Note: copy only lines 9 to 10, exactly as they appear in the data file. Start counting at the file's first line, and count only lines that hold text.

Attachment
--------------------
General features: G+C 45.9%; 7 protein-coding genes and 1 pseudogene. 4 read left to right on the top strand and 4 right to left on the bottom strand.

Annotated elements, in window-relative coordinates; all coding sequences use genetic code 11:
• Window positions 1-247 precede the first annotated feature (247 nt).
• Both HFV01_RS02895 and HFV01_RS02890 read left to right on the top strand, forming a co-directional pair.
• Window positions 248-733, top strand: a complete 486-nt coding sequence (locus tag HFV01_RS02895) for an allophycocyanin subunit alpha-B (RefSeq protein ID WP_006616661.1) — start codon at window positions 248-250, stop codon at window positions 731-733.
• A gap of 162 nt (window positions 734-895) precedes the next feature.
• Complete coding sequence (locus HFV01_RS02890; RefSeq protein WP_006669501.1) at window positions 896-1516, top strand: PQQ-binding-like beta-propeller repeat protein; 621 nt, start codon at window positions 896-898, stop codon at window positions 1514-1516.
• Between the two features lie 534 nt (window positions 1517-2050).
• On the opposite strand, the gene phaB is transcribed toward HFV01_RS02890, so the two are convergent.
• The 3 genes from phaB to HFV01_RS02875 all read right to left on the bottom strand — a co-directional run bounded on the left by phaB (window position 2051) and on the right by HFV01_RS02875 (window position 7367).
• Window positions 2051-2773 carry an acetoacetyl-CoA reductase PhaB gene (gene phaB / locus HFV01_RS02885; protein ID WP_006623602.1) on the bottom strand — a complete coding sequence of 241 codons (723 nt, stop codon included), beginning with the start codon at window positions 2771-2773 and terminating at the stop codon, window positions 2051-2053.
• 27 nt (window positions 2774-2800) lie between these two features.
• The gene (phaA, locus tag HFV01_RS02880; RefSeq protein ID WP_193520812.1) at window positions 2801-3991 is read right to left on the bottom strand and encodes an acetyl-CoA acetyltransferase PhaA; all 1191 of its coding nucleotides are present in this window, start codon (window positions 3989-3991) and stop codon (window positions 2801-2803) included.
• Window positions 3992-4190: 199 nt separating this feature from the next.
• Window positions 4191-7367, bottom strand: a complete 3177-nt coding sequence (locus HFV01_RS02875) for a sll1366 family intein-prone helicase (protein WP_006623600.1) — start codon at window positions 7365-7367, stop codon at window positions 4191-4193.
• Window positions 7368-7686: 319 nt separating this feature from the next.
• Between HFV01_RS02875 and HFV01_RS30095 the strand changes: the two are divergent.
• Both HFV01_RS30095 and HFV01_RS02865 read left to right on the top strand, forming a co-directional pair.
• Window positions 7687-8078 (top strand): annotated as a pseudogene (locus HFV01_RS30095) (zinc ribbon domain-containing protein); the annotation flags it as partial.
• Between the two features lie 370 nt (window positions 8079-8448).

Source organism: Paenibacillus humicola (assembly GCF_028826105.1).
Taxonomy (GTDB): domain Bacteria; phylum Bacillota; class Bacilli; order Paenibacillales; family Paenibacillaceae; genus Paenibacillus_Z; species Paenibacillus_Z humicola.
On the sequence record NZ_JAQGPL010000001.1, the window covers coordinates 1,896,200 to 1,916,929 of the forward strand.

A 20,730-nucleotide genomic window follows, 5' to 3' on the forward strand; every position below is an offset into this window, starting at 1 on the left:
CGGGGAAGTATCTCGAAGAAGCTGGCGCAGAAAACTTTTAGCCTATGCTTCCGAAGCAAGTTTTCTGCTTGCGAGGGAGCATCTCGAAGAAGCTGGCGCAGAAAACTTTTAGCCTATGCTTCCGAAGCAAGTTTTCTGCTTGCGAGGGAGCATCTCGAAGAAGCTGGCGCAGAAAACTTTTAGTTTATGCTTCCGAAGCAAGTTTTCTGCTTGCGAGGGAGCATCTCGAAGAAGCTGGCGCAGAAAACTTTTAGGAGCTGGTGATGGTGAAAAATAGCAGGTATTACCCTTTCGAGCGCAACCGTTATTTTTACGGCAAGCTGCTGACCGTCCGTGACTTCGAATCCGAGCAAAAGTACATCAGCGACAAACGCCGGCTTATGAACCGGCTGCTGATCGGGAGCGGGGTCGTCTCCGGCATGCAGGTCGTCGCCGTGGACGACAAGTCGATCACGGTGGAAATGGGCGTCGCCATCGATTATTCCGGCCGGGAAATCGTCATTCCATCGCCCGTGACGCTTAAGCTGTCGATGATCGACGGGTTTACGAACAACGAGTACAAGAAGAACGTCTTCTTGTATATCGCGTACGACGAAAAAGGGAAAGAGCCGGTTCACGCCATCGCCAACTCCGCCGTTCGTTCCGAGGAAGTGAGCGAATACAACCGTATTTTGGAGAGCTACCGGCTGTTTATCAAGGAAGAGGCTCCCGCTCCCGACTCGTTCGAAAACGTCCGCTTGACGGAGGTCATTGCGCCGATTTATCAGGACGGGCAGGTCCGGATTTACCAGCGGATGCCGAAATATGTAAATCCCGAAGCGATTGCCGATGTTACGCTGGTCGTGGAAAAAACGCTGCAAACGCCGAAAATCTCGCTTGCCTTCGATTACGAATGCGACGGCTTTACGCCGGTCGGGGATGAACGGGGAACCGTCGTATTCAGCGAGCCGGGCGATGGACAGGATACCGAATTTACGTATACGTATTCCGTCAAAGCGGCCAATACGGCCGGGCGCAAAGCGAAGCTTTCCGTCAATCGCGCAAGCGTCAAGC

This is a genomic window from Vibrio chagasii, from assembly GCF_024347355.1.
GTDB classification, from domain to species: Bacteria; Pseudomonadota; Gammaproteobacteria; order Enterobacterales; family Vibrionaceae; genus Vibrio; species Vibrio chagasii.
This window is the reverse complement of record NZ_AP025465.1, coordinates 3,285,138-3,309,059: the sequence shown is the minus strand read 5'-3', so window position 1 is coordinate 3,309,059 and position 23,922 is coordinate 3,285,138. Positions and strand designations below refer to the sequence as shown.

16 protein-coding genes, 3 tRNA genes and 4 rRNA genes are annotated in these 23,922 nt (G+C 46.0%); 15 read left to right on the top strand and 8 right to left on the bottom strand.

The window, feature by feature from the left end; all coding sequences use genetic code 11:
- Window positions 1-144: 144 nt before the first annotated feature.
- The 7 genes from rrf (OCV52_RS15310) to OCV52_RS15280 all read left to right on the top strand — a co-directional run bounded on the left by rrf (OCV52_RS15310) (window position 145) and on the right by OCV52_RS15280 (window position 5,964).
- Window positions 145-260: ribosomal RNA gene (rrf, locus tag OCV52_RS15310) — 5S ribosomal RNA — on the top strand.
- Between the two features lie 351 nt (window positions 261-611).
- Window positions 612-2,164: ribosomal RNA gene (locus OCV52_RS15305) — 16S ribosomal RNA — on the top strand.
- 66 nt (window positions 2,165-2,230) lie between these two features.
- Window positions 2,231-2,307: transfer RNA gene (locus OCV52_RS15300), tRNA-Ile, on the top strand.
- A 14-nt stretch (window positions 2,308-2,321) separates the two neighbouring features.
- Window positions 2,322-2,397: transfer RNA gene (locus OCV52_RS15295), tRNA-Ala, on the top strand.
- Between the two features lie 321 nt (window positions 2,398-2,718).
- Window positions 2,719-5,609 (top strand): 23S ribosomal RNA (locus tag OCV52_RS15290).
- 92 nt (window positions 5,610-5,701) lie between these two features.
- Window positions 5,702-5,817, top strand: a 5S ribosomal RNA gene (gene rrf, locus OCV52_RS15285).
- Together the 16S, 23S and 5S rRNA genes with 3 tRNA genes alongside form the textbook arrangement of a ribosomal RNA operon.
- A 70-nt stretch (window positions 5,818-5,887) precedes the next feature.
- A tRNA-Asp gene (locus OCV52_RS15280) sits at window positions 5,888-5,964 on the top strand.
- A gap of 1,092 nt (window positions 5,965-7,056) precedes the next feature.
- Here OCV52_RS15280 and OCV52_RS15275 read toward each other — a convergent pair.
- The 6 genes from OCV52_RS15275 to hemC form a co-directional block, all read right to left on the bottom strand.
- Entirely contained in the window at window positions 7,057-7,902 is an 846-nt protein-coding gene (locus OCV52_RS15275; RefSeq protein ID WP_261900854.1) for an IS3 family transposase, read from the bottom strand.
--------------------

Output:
• On the opposite strand, the gene phaB is transcribed toward HFV01_RS02890, so the two are convergent.
• The 3 genes from phaB to HFV01_RS02875 all read right to left on the bottom strand — a co-directional run bounded on the left by phaB (window position 2051) and on the right by HFV01_RS02875 (window position 7367).